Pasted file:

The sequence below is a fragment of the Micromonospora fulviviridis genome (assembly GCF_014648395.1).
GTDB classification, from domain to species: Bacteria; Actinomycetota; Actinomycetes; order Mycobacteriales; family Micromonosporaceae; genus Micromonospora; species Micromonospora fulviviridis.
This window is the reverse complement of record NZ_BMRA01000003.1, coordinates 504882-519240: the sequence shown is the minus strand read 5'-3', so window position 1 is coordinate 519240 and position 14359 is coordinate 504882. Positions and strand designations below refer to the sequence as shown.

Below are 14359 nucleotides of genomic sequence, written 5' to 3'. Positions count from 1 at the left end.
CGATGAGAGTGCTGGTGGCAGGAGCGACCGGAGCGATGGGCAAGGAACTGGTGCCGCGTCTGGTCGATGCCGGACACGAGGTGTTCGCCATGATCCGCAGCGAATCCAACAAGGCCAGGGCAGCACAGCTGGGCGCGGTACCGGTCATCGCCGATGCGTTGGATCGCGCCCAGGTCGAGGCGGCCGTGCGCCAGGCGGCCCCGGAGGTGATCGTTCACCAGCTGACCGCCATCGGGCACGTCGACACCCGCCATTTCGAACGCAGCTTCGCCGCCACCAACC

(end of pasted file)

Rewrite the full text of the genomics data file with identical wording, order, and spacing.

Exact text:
The sequence below is a fragment of the Micromonospora fulviviridis genome (assembly GCF_014648395.1).
GTDB classification, from domain to species: Bacteria; Actinomycetota; Actinomycetes; order Mycobacteriales; family Micromonosporaceae; genus Micromonospora; species Micromonospora fulviviridis.
This window is the reverse complement of record NZ_BMRA01000003.1, coordinates 504882-519240: the sequence shown is the minus strand read 5'-3', so window position 1 is coordinate 519240 and position 14359 is coordinate 504882. Positions and strand designations below refer to the sequence as shown.

Below are 14359 nucleotides of genomic sequence, written 5' to 3'. Positions count from 1 at the left end.
CGATGAGAGTGCTGGTGGCAGGAGCGACCGGAGCGATGGGCAAGGAACTGGTGCCGCGTCTGGTCGATGCCGGACACGAGGTGTTCGCCATGATCCGCAGCGAATCCAACAAGGCCAGGGCAGCACAGCTGGGCGCGGTACCGGTCATCGCCGATGCGTTGGATCGCGCCCAGGTCGAGGCGGCCGTGCGCCAGGCGGCCCCGGAGGTGATCGTTCACCAGCTGACCGCCATCGGGCACGTCGACACCCGCCATTTCGAACGCAGCTTCGCCGCCACCAACC